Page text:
Last night we saw the stage show, Irving Berlin’s White Christmas. I truly believe that all of the world’s ills would be fixed if life were more like a musical. Of course, bursting into song at critical moments will likely get you committed- and those around you rarely join in and dance with you! White Christmas, the movie, does not make a lot of sense (a general retiring on the eve of battle? Give me a freakin’ break!), yet every Thanksgiving it goes in the DVD player while we wash the good dishes. The music swings,you feel warm and fuzzy, and who can resist those dance numbers with Vera-Ellen and Bob Fosse?

The stage version eliminates some of the movie’s problematic elements. General Waverly ships stateside for a war wound, and the minstrel show number is eliminated (though it is more politically correct than the black-face number in Holiday Inn, the flick in which White Christmas, the song, originally debuted). More pieces from the Irving Berlin songbook show up. The result is an evening that not only generates that warm-fuzzy holiday feeling, but leaves you humming and toe-tapping.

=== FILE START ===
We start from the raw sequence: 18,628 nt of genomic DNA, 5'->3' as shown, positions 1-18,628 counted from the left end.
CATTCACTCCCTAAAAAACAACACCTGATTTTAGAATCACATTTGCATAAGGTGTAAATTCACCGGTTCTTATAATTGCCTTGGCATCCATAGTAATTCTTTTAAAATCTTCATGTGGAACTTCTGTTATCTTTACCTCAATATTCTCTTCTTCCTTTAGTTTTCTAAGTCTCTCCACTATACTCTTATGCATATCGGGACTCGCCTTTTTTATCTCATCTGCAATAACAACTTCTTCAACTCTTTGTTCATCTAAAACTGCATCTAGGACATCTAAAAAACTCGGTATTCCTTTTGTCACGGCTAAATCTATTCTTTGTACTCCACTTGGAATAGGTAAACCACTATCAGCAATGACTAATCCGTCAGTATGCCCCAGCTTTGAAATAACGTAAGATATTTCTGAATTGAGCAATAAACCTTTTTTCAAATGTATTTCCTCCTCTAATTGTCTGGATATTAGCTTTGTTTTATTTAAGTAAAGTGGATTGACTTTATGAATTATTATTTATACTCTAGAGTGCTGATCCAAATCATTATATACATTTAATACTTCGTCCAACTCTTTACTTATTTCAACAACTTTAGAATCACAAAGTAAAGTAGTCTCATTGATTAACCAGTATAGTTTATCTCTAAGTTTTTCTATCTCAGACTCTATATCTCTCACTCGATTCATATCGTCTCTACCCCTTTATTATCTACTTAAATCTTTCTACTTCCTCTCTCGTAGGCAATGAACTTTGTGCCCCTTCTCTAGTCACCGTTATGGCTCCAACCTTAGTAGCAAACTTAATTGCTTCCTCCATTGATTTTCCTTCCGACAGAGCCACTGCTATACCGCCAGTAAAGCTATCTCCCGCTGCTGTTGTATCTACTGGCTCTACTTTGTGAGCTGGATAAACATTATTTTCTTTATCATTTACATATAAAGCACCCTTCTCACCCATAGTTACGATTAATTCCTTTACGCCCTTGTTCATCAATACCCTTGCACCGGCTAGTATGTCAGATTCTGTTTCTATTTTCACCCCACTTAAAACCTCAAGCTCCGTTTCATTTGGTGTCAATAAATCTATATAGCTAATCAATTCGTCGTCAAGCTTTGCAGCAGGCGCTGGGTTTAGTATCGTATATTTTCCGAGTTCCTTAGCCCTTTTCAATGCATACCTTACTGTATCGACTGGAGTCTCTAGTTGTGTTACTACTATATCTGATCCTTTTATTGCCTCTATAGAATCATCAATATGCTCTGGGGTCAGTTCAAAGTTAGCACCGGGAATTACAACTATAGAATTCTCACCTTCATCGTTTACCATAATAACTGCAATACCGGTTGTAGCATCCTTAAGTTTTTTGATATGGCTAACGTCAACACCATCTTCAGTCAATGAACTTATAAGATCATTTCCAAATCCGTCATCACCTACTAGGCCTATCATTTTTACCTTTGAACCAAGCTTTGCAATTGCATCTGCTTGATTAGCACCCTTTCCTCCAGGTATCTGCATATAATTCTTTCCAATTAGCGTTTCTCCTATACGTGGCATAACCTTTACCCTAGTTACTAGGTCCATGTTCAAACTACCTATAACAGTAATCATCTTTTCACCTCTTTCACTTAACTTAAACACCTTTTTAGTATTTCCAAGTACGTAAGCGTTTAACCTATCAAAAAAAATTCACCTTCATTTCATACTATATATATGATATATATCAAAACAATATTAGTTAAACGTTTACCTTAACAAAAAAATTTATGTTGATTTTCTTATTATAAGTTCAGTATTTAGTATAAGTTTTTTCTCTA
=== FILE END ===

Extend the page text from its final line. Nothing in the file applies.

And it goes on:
This fall I began tap lessons for the first time in my life. I now recognize the steps on the stage, and I have an idea how difficult those production numbers can be. Given the sweating after my hour class in shorts, I cannot imagine how hot those poor cast members are in ski sweaters and lights.

I should probably work now, or at least plan my wardrobe for Boston. A Big Thanks to the touring company of White Christmas- you made my evening! I will keep you in mind while I shuffle-hop-step tonight.

Photocollage created with images from PhotoXpress.

Thursday, October 29, 2009

The Personal Paradigm and Peer Review